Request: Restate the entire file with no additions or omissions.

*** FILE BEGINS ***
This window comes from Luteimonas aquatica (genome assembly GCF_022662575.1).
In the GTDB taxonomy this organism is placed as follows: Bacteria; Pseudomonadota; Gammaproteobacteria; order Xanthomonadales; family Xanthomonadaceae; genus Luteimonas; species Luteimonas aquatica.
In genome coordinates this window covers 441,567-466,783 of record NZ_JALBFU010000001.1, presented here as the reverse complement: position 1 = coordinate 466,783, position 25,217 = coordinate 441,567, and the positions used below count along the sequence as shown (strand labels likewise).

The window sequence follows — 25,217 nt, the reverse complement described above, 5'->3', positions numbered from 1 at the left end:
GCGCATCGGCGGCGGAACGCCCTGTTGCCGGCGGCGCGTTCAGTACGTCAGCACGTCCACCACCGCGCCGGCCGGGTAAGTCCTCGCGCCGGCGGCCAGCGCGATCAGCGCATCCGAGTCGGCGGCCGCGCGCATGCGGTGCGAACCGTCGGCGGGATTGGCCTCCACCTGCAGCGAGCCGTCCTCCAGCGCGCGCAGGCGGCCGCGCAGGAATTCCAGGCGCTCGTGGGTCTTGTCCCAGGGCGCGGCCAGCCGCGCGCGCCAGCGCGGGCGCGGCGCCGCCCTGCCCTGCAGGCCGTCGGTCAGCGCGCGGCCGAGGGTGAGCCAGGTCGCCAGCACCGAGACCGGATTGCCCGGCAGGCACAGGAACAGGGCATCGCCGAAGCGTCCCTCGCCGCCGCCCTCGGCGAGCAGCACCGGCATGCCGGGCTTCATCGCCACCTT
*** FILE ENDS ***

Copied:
This window comes from Luteimonas aquatica (genome assembly GCF_022662575.1).
In the GTDB taxonomy this organism is placed as follows: Bacteria; Pseudomonadota; Gammaproteobacteria; order Xanthomonadales; family Xanthomonadaceae; genus Luteimonas; species Luteimonas aquatica.
In genome coordinates this window covers 441,567-466,783 of record NZ_JALBFU010000001.1, presented here as the reverse complement: position 1 = coordinate 466,783, position 25,217 = coordinate 441,567, and the positions used below count along the sequence as shown (strand labels likewise).

The window sequence follows — 25,217 nt, the reverse complement described above, 5'->3', positions numbered from 1 at the left end:
GCGCATCGGCGGCGGAACGCCCTGTTGCCGGCGGCGCGTTCAGTACGTCAGCACGTCCACCACCGCGCCGGCCGGGTAAGTCCTCGCGCCGGCGGCCAGCGCGATCAGCGCATCCGAGTCGGCGGCCGCGCGCATGCGGTGCGAACCGTCGGCGGGATTGGCCTCCACCTGCAGCGAGCCGTCCTCCAGCGCGCGCAGGCGGCCGCGCAGGAATTCCAGGCGCTCGTGGGTCTTGTCCCAGGGCGCGGCCAGCCGCGCGCGCCAGCGCGGGCGCGGCGCCGCCCTGCCCTGCAGGCCGTCGGTCAGCGCGCGGCCGAGGGTGAGCCAGGTCGCCAGCACCGAGACCGGATTGCCCGGCAGGCACAGGAACAGGGCATCGCCGAAGCGTCCCTCGCCGCCGCCCTCGGCGAGCAGCACCGGCATGCCGGGCTTCATCGCCACCTT